Alabama, Dr. Scott Harris, Boston discussed on All Things Considered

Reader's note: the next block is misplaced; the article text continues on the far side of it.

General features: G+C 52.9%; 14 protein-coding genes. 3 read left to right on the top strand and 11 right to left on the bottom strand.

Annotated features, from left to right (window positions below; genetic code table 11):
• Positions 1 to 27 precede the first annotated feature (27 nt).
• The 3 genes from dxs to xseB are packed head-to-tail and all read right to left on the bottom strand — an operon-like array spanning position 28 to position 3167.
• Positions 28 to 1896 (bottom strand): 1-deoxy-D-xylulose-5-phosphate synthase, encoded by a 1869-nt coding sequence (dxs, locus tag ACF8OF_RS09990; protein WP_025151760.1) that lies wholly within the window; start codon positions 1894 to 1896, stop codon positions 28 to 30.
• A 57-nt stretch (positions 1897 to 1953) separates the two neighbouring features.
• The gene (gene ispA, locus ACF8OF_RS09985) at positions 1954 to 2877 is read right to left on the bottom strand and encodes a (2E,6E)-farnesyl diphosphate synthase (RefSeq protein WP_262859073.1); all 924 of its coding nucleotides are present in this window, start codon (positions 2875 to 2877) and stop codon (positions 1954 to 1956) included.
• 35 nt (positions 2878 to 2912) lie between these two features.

I'm Mary Louise Kelly. And I'm Ari Shapiro Cove in 19 infections are now on the rise in 40 states, and that is forcing many governors to rethink their reopening plans in Alabama yesterday, Governor K. I've extended her state's safer at home orders until the end of July. Well, we're not overwhelmed yet. We should not think that because our summer fields more normal than spraying that we're back to normal fact his folks we are still in the thick Of this virus disease, and it is deadly. The state is now logging an average of 1000 new cases a day. Hospitalizations are at their highest level since the pandemic began. Dr. Scott Harris is Alabama's state health officer. And he joins us now welcome to all things considered in the lorry. Safer at home order that the governor extended yesterday is largely a set of recommendations. Why not go farther and put restrictions in place to get this under control? I think we certainly would prefer to have additional restrictions that we felt like they could be effective. In fact, the current safer at home order has restrictions on retail capacity on restaurants, including capacity in certain sanitation and hygiene practices. It continues to have some Physical distancing requirements related to groups and, frankly, we don't necessarily get the compliance. We would like to see. Even with the current orders in place. You're saying that you would put more restrictions in place if you felt like they could be effective. Other states have like closed bar's. For example, Alabama has not. Are you saying in order to close bars wouldn't be effective. I think in order to close bars would be effective in many ways, but not as effective, perhaps as things that I wish we could have done a few months ago. We ask a lot from the state originally with our stay at home order. And for the most part, people complied. But really at this point that the state does not really have an appetite for AA lot more restrictions and you know, By the time our stay home order was ready to be rescinded. We had quite a number of people who were flaunting the order. We have law enforcement. There was Had stated publicly they were not going to enforce the order. And frankly, it's very difficult. Tio put help voters in place if they're going to be flooded, so just to make sure I understand you correctly. You're saying something like An order requiring people to wear masks instead of just recommending, which is the current state of play. An order requiring people to wear masks might be effective might save lives but would not be followed by people in Alabama. So there's no point in putting such an order in place. Is that right? No, I think it's very clear that orders to wear masks are not being followed in many cases already. What we've learned is that we absolutely have to have local buy in support of local officials and local legislators. If we're going to have success with these orders, we have encouraged municipalities throughout the state to, for example, have mask ordinances, and in fact, many have and yet enforcement has been a big issue. So it has been very difficult to contemplate help order that would apply to all parts of the state big and small. At the same time, Many mayors have said that they would have an easier time controlling local outbreaks if the state had a stronger response. I mean, they're saying you're kind of hanging him out to dry here. No. Well, we're actually in Alabama are mayors actually have the authority to institute those orders? Any family would like And many of them have. I think it's easy for them to blame the Health Department when it's actually within their ability to do that, if they would choose to do so. Another area where Alabama differs from state. Seeing spikes like California and Florida. Is that those states of closed beaches. Alabama has not. Why leave them open? I think closing beaches actually would help prevent transmission of disease. There's no question about that. And yet, as we begin to open things back up, regardless of the rules that are in place, we still have difficulty you have Inc from the public in many of those areas, so if it would be incredibly effective, I think that would certainly be something we would like to do. Just not convinced that would be the case. How does politics play into this? I mean, does the political will exist to do the things that need to be done to keep people in Alabama safe? I think it depends on what things you think need to be done. There's a lot of opposition to things that people feel like is an infringement of their personal liberties. It's very frustrating to us in public health. We feel like we have, you know the data to support what we want to do, and we're trying to make recommendations that keep people healthy. And yet, unfortunately, it feels like the science doesn't win the arguments all the time. You know, depending on who we're discussing those with it's really kind of a mixed bag around the state. Dr. Scott Harris is the state health officer for the state of Alabama. Thank you for joining us today. Thank you for having me. To Boston. Now. That's where members of the Boston Art Commission voted unanimously last night to remove the city's copy of Thomas Balls, 18 76 Emancipation Memorial sculpture. It portrays a formerly enslaved man at the feet of Abraham Lincoln reporter Crystal Aguilera with NPR's member station W. Bur has more It's the job of public art is to make an impact. Boston artist story, Bullock says The perspective of the creator is equally important. Tuesday. He maintained that the sculpture of Lincoln and the newly liberated Man is a whitewash portrayal that denigrates an entire group of people. This is a frozen picture. This man is kneeling. He will never stand up. There is no other memorial in this city that requires viewers to fill in the blanks as to what's about to happen. Why us This image is problematic because it feeds into a narrative that black people need to be led and freed a narrative that seems very specific to us. For some reason, why is our traumas of glorified similar to the issues of Confederate memorials around the nation? The sculpture has been controversial for years. The original in D C was fully funded by formally enslaved peoples, but designed without their input. Howard University student and Massachusetts resident named Hannah Beset called the statue on the front to the.